Modifiers is a broad term in grammar, and it is used to refer to words, phrases, or clauses that are often optional but that "modify," or change, the meaning of the sentence. In essence, any word, phrase, or clause that functions as an adverb or adjective in the sentence is a modifier.
In English grammar, a basic sentence must have a subject and a verb. Depending on the type of verb, sentences also contain objects or predicate nominatives. Other than these basic elements, most other words and phrases in a sentence could be classified as modifiers. They add to and change the meaning of the basic subject, verb, and object or nominative.
Subject: Dog Verb: Ran
Sentence: The dog ran quickly down the road.
All of the bold words in this sentence could be classified as modifiers. "The" is an article, a special modifier that introduces or describes a noun. "Quickly" is an adverb, a modifier that describes the verb. "Down the road" is a prepositional phrase functioning as an adverb that tells where the dog ran.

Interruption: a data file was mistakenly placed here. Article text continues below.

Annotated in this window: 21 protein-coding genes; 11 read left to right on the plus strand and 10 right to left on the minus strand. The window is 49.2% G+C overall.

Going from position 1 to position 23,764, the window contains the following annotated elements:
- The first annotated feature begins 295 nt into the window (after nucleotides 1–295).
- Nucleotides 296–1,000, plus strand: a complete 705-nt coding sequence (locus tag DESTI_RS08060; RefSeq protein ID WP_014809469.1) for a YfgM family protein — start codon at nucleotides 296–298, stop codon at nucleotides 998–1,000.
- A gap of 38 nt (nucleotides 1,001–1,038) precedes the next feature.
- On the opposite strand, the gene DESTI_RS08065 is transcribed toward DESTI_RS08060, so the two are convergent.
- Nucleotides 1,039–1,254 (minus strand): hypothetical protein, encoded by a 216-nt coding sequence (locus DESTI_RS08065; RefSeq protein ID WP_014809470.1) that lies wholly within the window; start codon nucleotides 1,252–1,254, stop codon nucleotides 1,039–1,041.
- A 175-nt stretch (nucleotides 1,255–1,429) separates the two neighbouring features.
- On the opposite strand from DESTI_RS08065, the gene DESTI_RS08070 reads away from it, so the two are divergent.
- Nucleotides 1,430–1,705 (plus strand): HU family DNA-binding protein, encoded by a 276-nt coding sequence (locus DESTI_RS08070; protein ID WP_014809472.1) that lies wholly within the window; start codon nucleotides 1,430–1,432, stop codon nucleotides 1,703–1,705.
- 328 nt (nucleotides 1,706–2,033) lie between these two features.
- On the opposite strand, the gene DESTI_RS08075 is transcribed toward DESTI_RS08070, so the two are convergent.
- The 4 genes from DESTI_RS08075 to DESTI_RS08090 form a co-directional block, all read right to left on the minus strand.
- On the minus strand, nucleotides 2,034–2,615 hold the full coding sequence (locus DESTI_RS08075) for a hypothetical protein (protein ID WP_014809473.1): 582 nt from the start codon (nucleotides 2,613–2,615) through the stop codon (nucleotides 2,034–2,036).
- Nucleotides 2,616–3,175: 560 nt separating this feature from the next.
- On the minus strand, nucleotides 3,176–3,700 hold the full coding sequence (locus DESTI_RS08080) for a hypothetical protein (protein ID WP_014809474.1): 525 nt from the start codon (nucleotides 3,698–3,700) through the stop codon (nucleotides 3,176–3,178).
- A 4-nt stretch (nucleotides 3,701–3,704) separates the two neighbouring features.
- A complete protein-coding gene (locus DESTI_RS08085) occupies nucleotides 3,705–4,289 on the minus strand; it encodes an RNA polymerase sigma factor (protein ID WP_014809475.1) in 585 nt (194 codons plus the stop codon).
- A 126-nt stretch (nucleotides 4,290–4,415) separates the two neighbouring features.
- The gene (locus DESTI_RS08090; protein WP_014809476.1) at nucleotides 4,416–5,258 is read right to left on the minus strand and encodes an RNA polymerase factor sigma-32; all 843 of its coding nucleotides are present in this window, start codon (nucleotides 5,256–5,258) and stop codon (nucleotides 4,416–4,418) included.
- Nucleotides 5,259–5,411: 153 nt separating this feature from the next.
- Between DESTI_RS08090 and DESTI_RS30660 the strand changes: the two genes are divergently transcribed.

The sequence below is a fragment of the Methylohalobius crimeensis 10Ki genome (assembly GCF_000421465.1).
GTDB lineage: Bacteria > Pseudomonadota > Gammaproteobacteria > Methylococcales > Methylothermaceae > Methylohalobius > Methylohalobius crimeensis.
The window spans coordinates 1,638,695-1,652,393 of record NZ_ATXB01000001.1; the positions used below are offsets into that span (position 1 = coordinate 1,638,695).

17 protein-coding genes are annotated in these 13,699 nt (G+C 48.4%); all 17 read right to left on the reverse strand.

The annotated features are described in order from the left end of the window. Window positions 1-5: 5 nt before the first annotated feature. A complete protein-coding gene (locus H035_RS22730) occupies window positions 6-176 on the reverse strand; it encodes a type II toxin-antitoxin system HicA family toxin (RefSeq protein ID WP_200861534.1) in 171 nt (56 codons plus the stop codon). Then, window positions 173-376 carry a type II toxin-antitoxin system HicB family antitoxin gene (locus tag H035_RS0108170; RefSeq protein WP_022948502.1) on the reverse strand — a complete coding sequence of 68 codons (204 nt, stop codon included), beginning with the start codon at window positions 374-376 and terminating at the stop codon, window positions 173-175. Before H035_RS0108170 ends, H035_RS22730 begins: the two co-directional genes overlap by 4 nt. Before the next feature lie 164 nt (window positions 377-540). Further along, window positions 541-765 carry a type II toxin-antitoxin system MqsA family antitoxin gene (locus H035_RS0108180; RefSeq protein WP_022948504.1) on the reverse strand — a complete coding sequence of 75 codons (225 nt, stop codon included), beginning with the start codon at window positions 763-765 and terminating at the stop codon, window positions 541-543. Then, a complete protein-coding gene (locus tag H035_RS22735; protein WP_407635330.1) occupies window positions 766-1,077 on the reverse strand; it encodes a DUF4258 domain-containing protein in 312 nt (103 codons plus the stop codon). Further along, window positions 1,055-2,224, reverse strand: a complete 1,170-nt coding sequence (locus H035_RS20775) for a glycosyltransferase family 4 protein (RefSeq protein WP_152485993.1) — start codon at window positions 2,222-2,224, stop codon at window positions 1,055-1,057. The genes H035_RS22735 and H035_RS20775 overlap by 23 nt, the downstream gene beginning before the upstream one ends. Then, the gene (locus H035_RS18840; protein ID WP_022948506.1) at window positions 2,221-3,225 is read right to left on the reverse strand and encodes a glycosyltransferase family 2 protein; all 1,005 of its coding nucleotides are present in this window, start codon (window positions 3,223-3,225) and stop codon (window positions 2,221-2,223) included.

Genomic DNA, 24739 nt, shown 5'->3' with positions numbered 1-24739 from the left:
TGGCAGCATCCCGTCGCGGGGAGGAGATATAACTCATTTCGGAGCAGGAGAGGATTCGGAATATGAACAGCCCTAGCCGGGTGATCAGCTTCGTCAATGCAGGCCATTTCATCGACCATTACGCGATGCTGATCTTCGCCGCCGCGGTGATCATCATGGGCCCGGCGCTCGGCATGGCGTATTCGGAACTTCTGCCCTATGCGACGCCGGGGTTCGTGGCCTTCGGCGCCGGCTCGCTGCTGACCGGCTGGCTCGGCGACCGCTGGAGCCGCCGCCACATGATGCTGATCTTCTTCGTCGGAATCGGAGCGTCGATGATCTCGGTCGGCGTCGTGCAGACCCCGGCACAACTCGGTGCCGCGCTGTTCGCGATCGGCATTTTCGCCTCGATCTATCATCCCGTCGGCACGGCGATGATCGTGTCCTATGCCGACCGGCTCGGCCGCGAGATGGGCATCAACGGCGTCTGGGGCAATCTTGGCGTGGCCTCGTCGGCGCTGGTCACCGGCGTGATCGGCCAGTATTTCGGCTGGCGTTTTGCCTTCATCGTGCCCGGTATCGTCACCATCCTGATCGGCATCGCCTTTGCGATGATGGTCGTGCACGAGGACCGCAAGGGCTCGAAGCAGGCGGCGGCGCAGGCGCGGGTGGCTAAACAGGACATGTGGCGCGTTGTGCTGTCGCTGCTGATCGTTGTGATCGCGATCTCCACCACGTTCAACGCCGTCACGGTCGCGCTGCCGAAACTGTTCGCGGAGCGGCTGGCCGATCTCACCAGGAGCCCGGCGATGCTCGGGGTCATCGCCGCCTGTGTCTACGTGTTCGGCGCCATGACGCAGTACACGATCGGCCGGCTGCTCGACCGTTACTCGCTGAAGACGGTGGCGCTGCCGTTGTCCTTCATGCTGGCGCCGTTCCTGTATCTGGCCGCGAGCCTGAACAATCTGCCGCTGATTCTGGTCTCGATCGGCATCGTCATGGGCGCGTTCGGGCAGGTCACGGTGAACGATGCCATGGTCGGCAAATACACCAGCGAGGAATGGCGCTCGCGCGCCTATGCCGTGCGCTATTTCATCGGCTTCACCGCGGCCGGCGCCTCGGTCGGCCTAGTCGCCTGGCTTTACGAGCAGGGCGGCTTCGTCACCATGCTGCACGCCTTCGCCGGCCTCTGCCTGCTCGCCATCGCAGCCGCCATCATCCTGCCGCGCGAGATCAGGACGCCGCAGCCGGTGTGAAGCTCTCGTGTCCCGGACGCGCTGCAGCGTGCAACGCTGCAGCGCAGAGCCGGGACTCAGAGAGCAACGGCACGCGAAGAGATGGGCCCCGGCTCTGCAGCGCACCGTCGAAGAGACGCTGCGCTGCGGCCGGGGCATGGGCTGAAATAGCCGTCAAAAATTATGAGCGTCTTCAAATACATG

Examples of Modifiers in Sentences
All words, phrases, and clauses that are functioning as modifiers are in bold.
The beautiful painting of trees will sell for $500.00.
I used to have a black Labrador puppy named Midnight.
When it was raining last night, I sat on the porch and read a book.
The lost cell phone was ringing shrilly, but we could not find it.
Vanilla-scented candles are my mother's favorite kind.
The bookbag that was left on the bus belongs to Josie.
The hot sun was beating down on the girls who were sitting on the dock.
Before she grew up to become a doctor, Vera Lynn practiced her medical skills on her stuffed animals.
Will you pass the strawberry jelly and a spoon?